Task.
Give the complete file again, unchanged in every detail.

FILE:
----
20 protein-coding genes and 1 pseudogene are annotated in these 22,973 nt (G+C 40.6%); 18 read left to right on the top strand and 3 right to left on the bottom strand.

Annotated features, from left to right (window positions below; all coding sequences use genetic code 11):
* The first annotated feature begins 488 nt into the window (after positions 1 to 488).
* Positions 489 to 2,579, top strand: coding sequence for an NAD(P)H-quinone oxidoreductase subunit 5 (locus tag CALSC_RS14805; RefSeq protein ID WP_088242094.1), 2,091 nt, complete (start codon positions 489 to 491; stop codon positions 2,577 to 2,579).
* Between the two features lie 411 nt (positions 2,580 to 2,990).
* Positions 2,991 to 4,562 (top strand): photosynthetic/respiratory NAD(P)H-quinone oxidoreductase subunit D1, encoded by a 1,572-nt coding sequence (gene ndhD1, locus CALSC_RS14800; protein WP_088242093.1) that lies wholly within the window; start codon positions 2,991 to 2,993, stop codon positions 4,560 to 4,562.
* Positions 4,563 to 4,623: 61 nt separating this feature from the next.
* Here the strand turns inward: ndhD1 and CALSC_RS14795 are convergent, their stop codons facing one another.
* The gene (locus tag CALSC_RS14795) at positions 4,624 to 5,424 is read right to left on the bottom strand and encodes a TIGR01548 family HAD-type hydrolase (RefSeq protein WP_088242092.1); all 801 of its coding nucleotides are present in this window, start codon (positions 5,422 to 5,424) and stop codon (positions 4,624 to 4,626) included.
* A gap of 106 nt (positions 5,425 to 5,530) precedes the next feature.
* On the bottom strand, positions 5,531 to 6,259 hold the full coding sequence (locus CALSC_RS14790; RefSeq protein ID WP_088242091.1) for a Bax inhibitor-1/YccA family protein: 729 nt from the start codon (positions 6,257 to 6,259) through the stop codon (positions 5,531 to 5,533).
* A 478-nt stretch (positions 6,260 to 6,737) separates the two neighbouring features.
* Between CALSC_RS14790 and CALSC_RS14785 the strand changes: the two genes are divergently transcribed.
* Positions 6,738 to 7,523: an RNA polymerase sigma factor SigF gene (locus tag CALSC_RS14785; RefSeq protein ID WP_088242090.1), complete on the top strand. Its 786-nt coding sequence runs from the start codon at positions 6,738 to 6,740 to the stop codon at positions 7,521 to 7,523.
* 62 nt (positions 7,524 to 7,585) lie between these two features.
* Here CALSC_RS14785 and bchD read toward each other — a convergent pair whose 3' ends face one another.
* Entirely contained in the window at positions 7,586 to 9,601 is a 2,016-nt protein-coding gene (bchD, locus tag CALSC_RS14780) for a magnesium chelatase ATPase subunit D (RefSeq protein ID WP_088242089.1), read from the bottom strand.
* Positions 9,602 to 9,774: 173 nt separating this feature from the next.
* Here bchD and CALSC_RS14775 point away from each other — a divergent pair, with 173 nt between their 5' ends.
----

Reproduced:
20 protein-coding genes and 1 pseudogene are annotated in these 22,973 nt (G+C 40.6%); 18 read left to right on the top strand and 3 right to left on the bottom strand.

Annotated features, from left to right (window positions below; all coding sequences use genetic code 11):
* The first annotated feature begins 488 nt into the window (after positions 1 to 488).
* Positions 489 to 2,579, top strand: coding sequence for an NAD(P)H-quinone oxidoreductase subunit 5 (locus tag CALSC_RS14805; RefSeq protein ID WP_088242094.1), 2,091 nt, complete (start codon positions 489 to 491; stop codon positions 2,577 to 2,579).
* Between the two features lie 411 nt (positions 2,580 to 2,990).
* Positions 2,991 to 4,562 (top strand): photosynthetic/respiratory NAD(P)H-quinone oxidoreductase subunit D1, encoded by a 1,572-nt coding sequence (gene ndhD1, locus CALSC_RS14800; protein WP_088242093.1) that lies wholly within the window; start codon positions 2,991 to 2,993, stop codon positions 4,560 to 4,562.
* Positions 4,563 to 4,623: 61 nt separating this feature from the next.
* Here the strand turns inward: ndhD1 and CALSC_RS14795 are convergent, their stop codons facing one another.
* The gene (locus tag CALSC_RS14795) at positions 4,624 to 5,424 is read right to left on the bottom strand and encodes a TIGR01548 family HAD-type hydrolase (RefSeq protein WP_088242092.1); all 801 of its coding nucleotides are present in this window, start codon (positions 5,422 to 5,424) and stop codon (positions 4,624 to 4,626) included.
* A gap of 106 nt (positions 5,425 to 5,530) precedes the next feature.
* On the bottom strand, positions 5,531 to 6,259 hold the full coding sequence (locus CALSC_RS14790; RefSeq protein ID WP_088242091.1) for a Bax inhibitor-1/YccA family protein: 729 nt from the start codon (positions 6,257 to 6,259) through the stop codon (positions 5,531 to 5,533).
* A 478-nt stretch (positions 6,260 to 6,737) separates the two neighbouring features.
* Between CALSC_RS14790 and CALSC_RS14785 the strand changes: the two genes are divergently transcribed.
* Positions 6,738 to 7,523: an RNA polymerase sigma factor SigF gene (locus tag CALSC_RS14785; RefSeq protein ID WP_088242090.1), complete on the top strand. Its 786-nt coding sequence runs from the start codon at positions 6,738 to 6,740 to the stop codon at positions 7,521 to 7,523.
* 62 nt (positions 7,524 to 7,585) lie between these two features.
* Here CALSC_RS14785 and bchD read toward each other — a convergent pair whose 3' ends face one another.
* Entirely contained in the window at positions 7,586 to 9,601 is a 2,016-nt protein-coding gene (bchD, locus tag CALSC_RS14780) for a magnesium chelatase ATPase subunit D (RefSeq protein ID WP_088242089.1), read from the bottom strand.
* Positions 9,602 to 9,774: 173 nt separating this feature from the next.
* Here bchD and CALSC_RS14775 point away from each other — a divergent pair, with 173 nt between their 5' ends.